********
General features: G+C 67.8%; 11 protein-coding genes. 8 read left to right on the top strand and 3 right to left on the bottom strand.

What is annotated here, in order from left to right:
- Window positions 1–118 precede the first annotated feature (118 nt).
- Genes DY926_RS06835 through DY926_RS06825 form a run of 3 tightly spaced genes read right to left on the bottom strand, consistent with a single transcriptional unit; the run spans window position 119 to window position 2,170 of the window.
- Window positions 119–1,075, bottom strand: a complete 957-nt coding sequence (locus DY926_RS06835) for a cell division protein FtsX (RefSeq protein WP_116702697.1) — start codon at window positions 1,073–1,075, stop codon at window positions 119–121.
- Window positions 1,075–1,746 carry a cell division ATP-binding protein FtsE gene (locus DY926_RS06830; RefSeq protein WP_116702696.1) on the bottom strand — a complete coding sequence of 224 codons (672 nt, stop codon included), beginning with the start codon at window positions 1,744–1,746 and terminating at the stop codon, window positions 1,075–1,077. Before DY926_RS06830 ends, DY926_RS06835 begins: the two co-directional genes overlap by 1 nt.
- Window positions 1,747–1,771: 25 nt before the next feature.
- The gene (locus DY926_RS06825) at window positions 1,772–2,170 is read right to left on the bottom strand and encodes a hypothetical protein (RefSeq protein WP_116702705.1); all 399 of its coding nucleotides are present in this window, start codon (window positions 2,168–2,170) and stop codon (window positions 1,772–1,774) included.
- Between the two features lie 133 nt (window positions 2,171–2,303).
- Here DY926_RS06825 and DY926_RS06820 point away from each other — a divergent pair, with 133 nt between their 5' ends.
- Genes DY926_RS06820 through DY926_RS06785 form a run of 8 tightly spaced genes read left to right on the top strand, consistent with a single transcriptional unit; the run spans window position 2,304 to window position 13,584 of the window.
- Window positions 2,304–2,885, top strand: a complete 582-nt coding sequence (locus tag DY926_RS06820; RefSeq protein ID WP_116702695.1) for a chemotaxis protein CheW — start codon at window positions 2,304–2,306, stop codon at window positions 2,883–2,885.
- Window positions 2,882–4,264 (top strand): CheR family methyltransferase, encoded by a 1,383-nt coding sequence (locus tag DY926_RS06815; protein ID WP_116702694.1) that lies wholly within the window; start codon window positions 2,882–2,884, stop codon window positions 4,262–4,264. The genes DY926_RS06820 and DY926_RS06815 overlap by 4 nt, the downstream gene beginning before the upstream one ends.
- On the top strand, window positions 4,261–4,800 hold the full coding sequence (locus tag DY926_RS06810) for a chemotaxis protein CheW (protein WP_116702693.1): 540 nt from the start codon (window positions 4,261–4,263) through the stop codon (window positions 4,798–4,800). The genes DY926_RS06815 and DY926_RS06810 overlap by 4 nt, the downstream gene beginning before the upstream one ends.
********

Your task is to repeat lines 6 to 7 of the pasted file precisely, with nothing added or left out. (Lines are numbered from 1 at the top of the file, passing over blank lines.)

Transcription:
- Window positions 1,075–1,746 carry a cell division ATP-binding protein FtsE gene (locus DY926_RS06830; RefSeq protein WP_116702696.1) on the bottom strand — a complete coding sequence of 224 codons (672 nt, stop codon included), beginning with the start codon at window positions 1,744–1,746 and terminating at the stop codon, window positions 1,075–1,077. Before DY926_RS06830 ends, DY926_RS06835 begins: the two co-directional genes overlap by 1 nt.
- Window positions 1,747–1,771: 25 nt before the next feature.